American Alexander Imich, the world's oldest living man, was in the news when he died last Sunday aged 111. But the New Yorker was actually the world's 66th oldest person, with 65 women ahead of him.
There are currently 75 supercentenarians (people aged at least 110) across the globe, according to the Gerontology Research Group. It is in charge of tracking these venerable people.
Over the years, numerous people have claimed to be the oldest people in the world. Just earlier this week, a Bolivian man called Carmelo Flores, who claimed to be 123 years old, died. The lack of official birth certificates in the country before 1940, however, prevented anyone from substantiating his claim.
Here's a list of five famous supercentenarians still alive - verified or not - who have made headlines:
Misao Okawa (116)
Officially the world's oldest living person, the Osaka native was born in March 1898 and is a mother of three, grandmother of four and great-grandmother of six. She married when she was 21 and has been a widow since 1931.
Okawa had previously attributed her amazing longevity to eating sushi, getting eight hours of sleep every day and - bear this in mind, stressed-out folks - relaxing.
The record of the world's oldest living person is still held by Frenchwoman Jeanne Calment, who died in 1997 at the age of 122, although Japan is thought to have one of the highest number of over-100s, thanks to a low-fat diet of sushi and fish.
Jeralean Talley (115)
This supercentenarian, who celebrated her 115th birthday last month, is the second oldest living person in the world and the oldest living American.
Born in the state of Georgia (Talley now resides in Inkster, Michigan), the great-great-grandmother has a 17-strong brood and even received a personalised letter from President Barack Obama for being part of an extraordinary generation.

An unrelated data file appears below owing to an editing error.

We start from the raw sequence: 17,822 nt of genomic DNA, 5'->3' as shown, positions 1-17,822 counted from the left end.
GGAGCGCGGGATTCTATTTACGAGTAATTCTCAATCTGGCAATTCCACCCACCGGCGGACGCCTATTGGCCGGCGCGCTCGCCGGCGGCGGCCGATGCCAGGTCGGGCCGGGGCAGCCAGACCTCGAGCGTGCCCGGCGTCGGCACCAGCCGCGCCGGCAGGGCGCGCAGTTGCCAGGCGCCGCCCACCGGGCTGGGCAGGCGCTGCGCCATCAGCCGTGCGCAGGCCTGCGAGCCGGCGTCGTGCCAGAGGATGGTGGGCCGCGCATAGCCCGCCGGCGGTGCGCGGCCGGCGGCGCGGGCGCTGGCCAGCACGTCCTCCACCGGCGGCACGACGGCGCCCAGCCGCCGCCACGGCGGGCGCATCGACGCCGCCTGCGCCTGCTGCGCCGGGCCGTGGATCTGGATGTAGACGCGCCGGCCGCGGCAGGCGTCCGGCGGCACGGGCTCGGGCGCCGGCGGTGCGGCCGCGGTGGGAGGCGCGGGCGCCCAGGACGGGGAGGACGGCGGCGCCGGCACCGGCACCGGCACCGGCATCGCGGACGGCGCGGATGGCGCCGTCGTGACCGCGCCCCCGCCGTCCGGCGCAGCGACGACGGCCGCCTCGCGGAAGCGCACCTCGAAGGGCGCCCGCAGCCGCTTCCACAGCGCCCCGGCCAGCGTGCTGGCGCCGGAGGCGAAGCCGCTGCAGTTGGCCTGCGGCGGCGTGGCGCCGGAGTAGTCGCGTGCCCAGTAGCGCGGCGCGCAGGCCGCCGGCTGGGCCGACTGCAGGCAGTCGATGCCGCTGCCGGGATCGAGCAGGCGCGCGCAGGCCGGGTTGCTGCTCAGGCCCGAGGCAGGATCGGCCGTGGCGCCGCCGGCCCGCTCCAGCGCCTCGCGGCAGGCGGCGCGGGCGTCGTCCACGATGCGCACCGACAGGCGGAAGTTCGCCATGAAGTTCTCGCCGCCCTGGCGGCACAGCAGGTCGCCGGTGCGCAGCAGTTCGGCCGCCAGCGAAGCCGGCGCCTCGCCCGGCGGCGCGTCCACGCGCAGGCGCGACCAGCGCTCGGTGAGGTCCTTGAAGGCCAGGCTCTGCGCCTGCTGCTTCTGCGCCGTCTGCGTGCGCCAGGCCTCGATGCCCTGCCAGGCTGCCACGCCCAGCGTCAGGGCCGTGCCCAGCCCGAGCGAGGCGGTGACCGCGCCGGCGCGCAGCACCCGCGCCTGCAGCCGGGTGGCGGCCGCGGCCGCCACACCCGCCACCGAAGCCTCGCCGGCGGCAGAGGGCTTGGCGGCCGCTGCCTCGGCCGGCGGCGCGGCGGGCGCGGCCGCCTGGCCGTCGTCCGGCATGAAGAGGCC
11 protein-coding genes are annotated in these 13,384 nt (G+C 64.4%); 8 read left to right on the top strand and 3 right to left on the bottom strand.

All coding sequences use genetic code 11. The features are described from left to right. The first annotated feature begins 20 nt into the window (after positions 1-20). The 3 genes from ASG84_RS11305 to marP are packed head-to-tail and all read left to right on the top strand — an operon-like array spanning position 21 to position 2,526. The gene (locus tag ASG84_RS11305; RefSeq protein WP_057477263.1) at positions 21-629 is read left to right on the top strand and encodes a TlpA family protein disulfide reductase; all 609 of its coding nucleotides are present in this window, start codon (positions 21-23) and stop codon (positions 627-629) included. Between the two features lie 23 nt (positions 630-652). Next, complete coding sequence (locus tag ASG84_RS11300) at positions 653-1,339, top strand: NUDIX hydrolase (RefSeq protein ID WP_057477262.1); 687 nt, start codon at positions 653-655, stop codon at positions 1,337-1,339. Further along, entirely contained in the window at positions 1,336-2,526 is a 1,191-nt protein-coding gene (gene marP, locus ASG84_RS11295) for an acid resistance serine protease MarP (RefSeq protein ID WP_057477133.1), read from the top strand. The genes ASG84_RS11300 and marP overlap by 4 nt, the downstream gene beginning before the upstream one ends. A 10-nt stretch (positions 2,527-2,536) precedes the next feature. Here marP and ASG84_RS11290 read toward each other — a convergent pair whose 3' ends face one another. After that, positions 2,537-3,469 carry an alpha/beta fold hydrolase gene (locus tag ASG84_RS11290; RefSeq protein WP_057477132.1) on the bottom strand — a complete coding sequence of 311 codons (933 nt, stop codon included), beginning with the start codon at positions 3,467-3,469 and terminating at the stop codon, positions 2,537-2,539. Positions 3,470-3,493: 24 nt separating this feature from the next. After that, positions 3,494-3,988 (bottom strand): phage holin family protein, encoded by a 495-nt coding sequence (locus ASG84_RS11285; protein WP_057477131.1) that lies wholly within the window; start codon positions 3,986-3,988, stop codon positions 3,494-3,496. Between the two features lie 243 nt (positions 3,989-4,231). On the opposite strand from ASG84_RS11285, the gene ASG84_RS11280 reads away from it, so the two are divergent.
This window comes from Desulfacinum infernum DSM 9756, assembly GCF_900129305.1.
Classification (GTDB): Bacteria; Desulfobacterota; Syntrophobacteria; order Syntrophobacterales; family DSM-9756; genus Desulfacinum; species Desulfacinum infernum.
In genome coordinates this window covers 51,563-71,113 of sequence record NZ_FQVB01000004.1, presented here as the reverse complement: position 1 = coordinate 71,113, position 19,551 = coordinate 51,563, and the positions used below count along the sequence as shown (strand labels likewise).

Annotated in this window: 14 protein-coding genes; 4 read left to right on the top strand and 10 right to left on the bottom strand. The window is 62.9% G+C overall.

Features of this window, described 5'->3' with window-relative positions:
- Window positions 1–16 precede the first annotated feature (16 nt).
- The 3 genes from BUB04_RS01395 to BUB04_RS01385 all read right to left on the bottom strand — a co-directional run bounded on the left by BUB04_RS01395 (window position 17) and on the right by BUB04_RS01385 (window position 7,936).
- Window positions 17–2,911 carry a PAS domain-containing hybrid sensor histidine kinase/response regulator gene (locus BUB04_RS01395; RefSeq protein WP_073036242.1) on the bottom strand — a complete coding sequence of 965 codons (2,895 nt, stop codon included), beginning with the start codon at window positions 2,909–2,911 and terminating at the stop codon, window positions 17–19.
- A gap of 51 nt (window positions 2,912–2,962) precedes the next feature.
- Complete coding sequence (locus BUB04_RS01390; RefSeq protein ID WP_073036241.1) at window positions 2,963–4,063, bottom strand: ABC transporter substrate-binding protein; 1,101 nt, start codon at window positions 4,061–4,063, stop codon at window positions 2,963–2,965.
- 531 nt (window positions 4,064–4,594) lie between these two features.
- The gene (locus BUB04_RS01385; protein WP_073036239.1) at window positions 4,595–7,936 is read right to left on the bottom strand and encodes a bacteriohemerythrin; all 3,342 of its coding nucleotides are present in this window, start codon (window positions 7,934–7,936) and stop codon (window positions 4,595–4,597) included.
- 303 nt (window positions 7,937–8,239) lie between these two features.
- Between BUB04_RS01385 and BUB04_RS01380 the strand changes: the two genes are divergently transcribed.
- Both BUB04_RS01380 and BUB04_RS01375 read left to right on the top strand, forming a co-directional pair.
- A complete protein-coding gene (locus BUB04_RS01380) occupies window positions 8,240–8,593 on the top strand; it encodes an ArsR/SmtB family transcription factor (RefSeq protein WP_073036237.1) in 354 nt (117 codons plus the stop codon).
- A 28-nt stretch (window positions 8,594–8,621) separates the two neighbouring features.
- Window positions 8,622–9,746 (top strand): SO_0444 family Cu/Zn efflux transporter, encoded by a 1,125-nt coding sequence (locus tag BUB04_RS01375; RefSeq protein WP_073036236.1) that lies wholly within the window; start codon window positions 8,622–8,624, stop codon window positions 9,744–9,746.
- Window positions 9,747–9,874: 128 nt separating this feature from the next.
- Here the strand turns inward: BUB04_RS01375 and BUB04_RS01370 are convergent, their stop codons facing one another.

The feisty Talley reportedly went fishing last year, catching seven catfish, and retorts with her usual line of "It's all in the good Lord's hands and there's nothing I can do about it" when asked about her great age.
Sakari Momoi (111)
Momoi is expected to succeed Imich as officially the world's oldest man. The former teacher and school principal from the Saitama Prefecture north-west of Tokyo is just a day younger than the American. Should he be validated, Japan will have the world's oldest man and woman.
While Momoi is currently being treated in a Tokyo hospital, he reportedly said last September that he expected to live for at least two more years.
The oldest man in recorded history also hailed from Japan: Jiroemon Kimura who died last year at the age of 116.
Alimihan Seyiti (claims to be 127)
A government website in Xinjiang, China, says that Seyiti, who lives in Kashgar near the border with Krygzystan, was born on June 25, 1886.
Unfortunately, China's longevity records are not generally recognised internationally and there is no reliable system to certify most births.
The website also claims that she has 56 descendants, loves songs, has a big appetite (can finish a dozen meat buns or 500g of meat in one meal) and is in good health, being still able to do housework.
Premsai Patel (claims to be 118)
Patel, a retired government teacher in India, claims to be born on May 11, 1896. He lives with four generations of his family, consisting of 50 members, and has three sons.
Without pre-2005 birth or death records available in the remote district he lives in, there is no way to verify his age, although one of his sons has been quoted as saying that Patel hardly falls ill.
Patel has stated that he will undergo a bone test to determine his age.